Usability Professionals' Association conference, Minneapolis, MN, 2004
A tremendous amount of hope -- and hype -- has been attached to Tim Berners-Lee's concept of the Semantic Web, where machine-readable "meaning" enriches the promise of the web. Creating a positive, successful, trust-worthy experience for users is crucial to its success. What does that mean? What is imperative for it to become the "next generation" web? Most importantly, why must the usability community play a leading role to shape the Semantic Web in a positive, user-centered way?
Extreme Markup conference, Montreal, Quebec, Canada, 2004
It's hard to argue against the concepts of self-describing data, contextual interfaces, and richer metadata for content that eventually will make up the Semantic Web. However, it is easy to imagine semantic environments suffering from the same challenges that many content management system implementations and the Web itself suffer from: the preoccupation with data could easily leave us drowning in it. We focus on approaches being explored to promote feedback and user involvement for the maintenance of semantic representations, to ensure they remain useful and current.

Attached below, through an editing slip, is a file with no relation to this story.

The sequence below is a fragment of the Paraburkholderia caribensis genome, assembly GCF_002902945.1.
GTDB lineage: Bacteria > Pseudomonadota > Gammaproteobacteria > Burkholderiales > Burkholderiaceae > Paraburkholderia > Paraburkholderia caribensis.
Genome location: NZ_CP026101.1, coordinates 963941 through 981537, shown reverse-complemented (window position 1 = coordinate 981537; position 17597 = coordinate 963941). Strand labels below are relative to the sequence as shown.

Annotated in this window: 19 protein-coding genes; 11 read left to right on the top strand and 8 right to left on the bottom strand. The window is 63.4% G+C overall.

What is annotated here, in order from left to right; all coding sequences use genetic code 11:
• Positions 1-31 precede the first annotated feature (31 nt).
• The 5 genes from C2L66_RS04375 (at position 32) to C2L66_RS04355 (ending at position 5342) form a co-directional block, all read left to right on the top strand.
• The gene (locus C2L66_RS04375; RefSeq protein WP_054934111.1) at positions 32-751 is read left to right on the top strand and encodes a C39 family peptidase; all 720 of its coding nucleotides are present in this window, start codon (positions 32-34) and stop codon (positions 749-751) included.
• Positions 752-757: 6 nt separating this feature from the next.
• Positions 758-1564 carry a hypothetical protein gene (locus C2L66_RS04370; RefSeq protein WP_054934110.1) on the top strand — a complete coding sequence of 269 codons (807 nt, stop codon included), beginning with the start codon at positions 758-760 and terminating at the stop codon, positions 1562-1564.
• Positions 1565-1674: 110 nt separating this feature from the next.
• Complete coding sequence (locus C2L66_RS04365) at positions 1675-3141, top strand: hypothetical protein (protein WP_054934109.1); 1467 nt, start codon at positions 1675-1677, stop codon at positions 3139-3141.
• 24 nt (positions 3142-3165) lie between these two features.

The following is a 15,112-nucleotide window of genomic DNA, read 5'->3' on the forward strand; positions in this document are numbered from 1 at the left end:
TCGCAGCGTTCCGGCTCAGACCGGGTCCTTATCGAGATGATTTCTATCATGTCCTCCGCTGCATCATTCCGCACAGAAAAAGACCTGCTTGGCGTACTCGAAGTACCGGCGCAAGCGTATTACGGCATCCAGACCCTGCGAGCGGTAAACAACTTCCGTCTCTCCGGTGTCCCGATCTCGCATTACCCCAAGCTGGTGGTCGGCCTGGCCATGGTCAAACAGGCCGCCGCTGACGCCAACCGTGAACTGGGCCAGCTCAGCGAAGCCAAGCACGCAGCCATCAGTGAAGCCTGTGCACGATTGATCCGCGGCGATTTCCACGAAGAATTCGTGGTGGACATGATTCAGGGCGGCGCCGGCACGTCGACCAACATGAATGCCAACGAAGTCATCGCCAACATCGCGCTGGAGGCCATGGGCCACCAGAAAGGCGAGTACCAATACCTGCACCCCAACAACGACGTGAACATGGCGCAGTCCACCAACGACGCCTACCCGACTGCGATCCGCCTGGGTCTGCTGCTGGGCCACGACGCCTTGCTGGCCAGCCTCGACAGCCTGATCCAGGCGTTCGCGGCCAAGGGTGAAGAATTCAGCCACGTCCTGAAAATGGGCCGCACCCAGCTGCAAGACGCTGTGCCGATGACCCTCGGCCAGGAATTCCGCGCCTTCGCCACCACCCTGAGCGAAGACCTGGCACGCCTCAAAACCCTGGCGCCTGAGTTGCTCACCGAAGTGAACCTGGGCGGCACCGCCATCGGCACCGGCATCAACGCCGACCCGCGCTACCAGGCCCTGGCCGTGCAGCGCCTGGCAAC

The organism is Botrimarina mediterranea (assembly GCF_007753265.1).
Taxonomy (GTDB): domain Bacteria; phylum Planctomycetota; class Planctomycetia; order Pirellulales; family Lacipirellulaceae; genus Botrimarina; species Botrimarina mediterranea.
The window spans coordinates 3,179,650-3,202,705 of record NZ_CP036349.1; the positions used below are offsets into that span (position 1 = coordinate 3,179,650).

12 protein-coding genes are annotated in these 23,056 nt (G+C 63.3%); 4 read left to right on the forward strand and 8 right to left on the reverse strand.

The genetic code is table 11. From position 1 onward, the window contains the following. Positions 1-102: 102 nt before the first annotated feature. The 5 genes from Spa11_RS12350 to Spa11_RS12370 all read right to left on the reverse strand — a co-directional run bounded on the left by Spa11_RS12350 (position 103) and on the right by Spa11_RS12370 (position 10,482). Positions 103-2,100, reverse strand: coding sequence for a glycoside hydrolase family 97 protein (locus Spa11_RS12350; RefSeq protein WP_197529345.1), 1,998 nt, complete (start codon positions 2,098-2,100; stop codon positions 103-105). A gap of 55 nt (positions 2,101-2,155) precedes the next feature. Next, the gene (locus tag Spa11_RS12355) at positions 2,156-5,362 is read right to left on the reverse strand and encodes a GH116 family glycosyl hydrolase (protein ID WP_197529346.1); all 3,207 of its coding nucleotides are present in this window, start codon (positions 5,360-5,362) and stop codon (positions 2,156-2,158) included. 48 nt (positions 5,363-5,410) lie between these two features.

Extreme Markup Conference, Montreal, Canada, 2003
Topic maps provide exciting opportunities not just to make information easier to find, but to increase the usability of software. In order to provide users with the information that applies to their particular situations, in forms that they can use, software must be aware of a user's context (in a broad, multi-dimensional sense). Topic maps can serve as the language for linking information to software applications and for sharing information about context among applications.
Performance Improvement, ISPI, 39(6), July 2000
Much of the current focus on knowledge management is on the acquisition and storage of knowledge resources. Unfortunately, because most knowledge management solutions are developed to stand alone, the context of a person's need for information when using business applications is often left to the individual. This article discusses ways to merge the best practices of knowledge management and performance support, so that knowledge can be integrated more seamlessly within working applications, and applications can be used to solicit knowledge as a by-product of people's work.
Slides are available online for Duane's presentation on design approaches that can be applied by semantic technology developers, and anyone interesting in improving the user experience.
What does it mean to design for a Context Web – incorporating data, mobility, and integration of sites and services? Duane Degler leads a tutorial exploring this emerging area of interaction design. Usability Professionals' Association conference, Atlanta, GA.